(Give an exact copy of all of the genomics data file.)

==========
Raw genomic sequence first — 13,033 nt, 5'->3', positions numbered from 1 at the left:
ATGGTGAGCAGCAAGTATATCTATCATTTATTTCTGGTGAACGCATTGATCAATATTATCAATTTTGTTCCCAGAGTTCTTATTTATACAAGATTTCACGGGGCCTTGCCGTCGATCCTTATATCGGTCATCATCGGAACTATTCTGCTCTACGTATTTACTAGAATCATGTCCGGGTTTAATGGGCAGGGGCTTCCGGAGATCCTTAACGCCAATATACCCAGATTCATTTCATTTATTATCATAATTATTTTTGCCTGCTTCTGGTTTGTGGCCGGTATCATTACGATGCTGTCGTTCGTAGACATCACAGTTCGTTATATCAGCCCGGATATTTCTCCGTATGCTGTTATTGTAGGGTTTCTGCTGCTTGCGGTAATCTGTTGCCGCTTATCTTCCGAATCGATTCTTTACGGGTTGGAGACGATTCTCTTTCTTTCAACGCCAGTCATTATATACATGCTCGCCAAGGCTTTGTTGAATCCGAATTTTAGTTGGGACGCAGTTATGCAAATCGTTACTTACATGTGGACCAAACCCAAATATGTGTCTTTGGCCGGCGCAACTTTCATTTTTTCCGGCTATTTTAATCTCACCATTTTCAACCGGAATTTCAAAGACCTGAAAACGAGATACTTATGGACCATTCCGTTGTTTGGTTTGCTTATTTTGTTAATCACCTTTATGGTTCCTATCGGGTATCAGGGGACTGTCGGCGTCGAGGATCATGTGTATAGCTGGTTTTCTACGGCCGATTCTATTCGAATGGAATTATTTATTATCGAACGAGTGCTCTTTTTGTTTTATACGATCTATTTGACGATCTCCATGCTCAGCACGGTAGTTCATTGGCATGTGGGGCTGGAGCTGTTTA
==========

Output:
Raw genomic sequence first — 13,033 nt, 5'->3', positions numbered from 1 at the left:
ATGGTGAGCAGCAAGTATATCTATCATTTATTTCTGGTGAACGCATTGATCAATATTATCAATTTTGTTCCCAGAGTTCTTATTTATACAAGATTTCACGGGGCCTTGCCGTCGATCCTTATATCGGTCATCATCGGAACTATTCTGCTCTACGTATTTACTAGAATCATGTCCGGGTTTAATGGGCAGGGGCTTCCGGAGATCCTTAACGCCAATATACCCAGATTCATTTCATTTATTATCATAATTATTTTTGCCTGCTTCTGGTTTGTGGCCGGTATCATTACGATGCTGTCGTTCGTAGACATCACAGTTCGTTATATCAGCCCGGATATTTCTCCGTATGCTGTTATTGTAGGGTTTCTGCTGCTTGCGGTAATCTGTTGCCGCTTATCTTCCGAATCGATTCTTTACGGGTTGGAGACGATTCTCTTTCTTTCAACGCCAGTCATTATATACATGCTCGCCAAGGCTTTGTTGAATCCGAATTTTAGTTGGGACGCAGTTATGCAAATCGTTACTTACATGTGGACCAAACCCAAATATGTGTCTTTGGCCGGCGCAACTTTCATTTTTTCCGGCTATTTTAATCTCACCATTTTCAACCGGAATTTCAAAGACCTGAAAACGAGATACTTATGGACCATTCCGTTGTTTGGTTTGCTTATTTTGTTAATCACCTTTATGGTTCCTATCGGGTATCAGGGGACTGTCGGCGTCGAGGATCATGTGTATAGCTGGTTTTCTACGGCCGATTCTATTCGAATGGAATTATTTATTATCGAACGAGTGCTCTTTTTGTTTTATACGATCTATTTGACGATCTCCATGCTCAGCACGGTAGTTCATTGGCATGTGGGGCTGGAGCTGTTTA